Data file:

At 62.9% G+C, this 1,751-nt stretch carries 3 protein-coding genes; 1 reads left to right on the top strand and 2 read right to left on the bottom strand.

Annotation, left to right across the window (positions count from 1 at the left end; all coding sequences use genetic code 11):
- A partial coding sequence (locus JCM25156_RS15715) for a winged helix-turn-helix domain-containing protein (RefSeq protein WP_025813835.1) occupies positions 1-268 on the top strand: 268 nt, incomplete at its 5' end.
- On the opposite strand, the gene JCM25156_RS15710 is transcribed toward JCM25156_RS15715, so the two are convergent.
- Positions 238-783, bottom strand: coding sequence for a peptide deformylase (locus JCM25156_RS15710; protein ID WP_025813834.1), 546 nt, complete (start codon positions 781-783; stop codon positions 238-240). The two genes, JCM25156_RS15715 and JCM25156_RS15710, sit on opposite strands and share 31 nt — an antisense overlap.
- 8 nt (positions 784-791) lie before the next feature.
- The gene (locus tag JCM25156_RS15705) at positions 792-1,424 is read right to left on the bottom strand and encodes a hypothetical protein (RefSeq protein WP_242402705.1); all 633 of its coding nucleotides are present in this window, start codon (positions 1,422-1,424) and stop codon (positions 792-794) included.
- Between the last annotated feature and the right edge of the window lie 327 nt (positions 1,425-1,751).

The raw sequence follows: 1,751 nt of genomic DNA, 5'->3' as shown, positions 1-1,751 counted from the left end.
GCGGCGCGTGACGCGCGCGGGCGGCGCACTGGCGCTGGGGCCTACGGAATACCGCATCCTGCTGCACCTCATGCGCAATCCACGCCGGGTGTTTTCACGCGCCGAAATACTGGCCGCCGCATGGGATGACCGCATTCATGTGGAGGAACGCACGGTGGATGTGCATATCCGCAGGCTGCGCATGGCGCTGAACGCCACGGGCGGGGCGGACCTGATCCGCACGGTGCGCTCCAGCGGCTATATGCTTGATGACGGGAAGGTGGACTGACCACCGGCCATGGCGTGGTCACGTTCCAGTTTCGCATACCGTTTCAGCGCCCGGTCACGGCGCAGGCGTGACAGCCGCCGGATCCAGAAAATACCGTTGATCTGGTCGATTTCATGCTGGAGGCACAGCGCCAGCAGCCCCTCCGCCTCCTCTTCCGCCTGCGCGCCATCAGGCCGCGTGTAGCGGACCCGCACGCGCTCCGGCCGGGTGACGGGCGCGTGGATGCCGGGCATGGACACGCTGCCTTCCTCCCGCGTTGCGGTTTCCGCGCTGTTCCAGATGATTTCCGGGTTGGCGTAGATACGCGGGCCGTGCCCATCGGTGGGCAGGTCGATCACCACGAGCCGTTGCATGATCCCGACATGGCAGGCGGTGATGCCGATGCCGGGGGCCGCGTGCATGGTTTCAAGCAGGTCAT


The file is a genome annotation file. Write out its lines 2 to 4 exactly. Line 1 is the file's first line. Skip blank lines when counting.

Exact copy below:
Annotation, left to right across the window (positions count from 1 at the left end; all coding sequences use genetic code 11):
- A partial coding sequence (locus JCM25156_RS15715) for a winged helix-turn-helix domain-containing protein (RefSeq protein WP_025813835.1) occupies positions 1-268 on the top strand: 268 nt, incomplete at its 5' end.
- On the opposite strand, the gene JCM25156_RS15710 is transcribed toward JCM25156_RS15715, so the two are convergent.